giving thanks

I want to save the world. Unfortunately, not in a passion-for-the-underprivileged sort of way, because that might actually be productive and worthwhile.. I mean in a I-feel-responsible-for-everyone’s-sadness way, and .. gah. This effectively makes me a hypocrite, doesn’t it.

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“Be thankful because it could be worse” or “you’ve no right to be upset, because other people have it worse”: How could we have let these arguments become of second-nature to us when they make so little sense? How on earth does the knowledge that many other people are worse off than you make you thankful?! And of course: What if, one day, you do have it the worst? Have you then finally earned the right to wallow in self-pity and be emo and cut yourself? These deceptively wise maxims parade around sounding all Perspective-y and Mature, but the truth is they’re an easy way out from the reality of things. Since you’ll probably never be in a position (or at least it’s unlikely) to be 100% certain that you are indeed the biggest sufferer in the entire world in your particular context, the problematic “What if you do have it the worst” bit is effectively avoided and ignored. So no matter why you’re unhappy, people will always be qualified to preach at you that “the situation could have been worse”, thus allowing a diluted and perverted version of what God commands to seep into our belief system. What??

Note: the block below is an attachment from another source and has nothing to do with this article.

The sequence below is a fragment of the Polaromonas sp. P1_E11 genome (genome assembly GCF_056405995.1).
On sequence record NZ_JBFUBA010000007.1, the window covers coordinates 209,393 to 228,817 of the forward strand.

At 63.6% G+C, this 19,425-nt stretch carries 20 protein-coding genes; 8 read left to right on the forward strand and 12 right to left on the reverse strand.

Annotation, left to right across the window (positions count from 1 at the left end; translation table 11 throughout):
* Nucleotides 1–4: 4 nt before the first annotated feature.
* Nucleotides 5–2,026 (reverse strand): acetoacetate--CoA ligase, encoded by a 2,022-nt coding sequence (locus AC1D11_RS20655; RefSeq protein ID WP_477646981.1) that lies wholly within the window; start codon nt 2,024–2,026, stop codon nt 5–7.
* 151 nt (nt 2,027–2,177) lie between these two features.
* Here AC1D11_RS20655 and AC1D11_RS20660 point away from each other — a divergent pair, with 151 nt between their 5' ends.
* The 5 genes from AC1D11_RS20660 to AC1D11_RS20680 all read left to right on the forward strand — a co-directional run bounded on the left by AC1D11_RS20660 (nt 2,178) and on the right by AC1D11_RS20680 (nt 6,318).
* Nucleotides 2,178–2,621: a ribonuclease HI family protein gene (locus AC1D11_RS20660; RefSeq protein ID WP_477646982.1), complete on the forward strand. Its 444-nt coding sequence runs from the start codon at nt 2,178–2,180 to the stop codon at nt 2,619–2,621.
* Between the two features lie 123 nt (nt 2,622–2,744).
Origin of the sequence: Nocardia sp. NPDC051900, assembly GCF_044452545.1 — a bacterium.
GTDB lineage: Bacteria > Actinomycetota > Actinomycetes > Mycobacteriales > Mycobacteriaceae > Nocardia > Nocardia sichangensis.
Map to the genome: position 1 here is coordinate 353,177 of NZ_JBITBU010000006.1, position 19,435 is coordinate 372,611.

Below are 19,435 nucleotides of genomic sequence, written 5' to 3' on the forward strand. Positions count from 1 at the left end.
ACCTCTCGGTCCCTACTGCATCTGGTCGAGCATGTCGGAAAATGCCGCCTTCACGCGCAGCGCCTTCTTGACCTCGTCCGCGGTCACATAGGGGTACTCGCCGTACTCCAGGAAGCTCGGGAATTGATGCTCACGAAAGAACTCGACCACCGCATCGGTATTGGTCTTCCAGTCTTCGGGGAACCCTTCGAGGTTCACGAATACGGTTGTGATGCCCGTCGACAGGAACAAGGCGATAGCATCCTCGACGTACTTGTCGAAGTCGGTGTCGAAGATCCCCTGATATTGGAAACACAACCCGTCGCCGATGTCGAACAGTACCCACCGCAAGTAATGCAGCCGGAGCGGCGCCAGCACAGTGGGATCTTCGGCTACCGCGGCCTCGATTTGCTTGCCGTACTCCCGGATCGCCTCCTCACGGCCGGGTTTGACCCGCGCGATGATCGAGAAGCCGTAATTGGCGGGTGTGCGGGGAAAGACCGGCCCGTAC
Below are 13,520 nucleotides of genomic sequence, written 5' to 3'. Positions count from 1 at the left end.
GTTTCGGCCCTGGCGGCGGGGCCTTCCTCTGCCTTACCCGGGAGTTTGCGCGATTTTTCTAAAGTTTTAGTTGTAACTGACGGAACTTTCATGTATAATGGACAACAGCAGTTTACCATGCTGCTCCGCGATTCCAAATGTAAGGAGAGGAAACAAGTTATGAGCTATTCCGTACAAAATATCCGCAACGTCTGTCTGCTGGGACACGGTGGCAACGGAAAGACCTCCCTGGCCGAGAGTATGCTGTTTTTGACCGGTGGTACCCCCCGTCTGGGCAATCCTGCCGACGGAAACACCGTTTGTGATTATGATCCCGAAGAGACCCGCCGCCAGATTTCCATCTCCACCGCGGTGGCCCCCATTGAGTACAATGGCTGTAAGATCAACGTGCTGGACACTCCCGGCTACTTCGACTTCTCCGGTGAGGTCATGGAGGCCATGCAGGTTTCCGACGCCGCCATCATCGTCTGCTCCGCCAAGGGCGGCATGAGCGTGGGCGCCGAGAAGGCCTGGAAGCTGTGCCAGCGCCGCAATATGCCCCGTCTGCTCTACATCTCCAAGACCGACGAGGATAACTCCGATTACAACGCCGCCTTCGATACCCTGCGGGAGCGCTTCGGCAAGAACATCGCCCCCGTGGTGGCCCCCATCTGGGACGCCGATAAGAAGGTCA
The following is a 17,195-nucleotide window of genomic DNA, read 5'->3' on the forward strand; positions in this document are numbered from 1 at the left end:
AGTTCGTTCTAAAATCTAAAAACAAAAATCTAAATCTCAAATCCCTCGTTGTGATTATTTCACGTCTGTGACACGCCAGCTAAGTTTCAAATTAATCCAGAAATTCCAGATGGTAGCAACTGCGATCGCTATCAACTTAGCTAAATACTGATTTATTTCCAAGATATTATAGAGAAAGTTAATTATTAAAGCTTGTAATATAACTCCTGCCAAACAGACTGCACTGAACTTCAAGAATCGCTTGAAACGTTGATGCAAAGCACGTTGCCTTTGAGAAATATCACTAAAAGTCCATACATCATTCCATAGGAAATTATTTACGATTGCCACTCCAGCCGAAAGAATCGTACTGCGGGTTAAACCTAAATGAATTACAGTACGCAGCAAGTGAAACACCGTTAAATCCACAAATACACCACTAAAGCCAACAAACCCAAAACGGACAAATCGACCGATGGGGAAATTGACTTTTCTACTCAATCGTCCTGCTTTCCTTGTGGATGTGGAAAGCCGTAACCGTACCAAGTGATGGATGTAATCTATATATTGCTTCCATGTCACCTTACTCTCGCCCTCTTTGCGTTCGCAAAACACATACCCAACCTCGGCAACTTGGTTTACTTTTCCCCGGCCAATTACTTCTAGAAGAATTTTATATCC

Simply put, we are taught to Give thanks in all circumstances. This is a bit of a shift, for two main reasons: Firstly, the focus is on giving thanks to God and not suppressing our misery; much like the supposedly-subtle-but-actually-very-important difference between love and unselfishness, the big question is Is the focus on God or on me? Secondly, it says all circumstances. Not all circumstances except the worst – if that happens you can stop giving thanks. Clear enough. Example: Job!

But it is thoroughly understandable why this has happened. “Give thanks in all circumstances” is a tall, ridiculous order to the unbeliever. And that is only right: Christians give thanks because of and only because of a belief in God’s holiness and goodness. In mathematical terms, iff 😀 So not only is it understandable for unbelievers to not give thanks in all circumstances, it shouldn’t be otherwise, because that would suggest something is horribly wrong. As a result, this giving thanks command has evolved to suit everyone as a generally “good” and “right” thingy. Okay? NOT OKAY. As Christian we listen to the Word and not the world. We-

(need to go)

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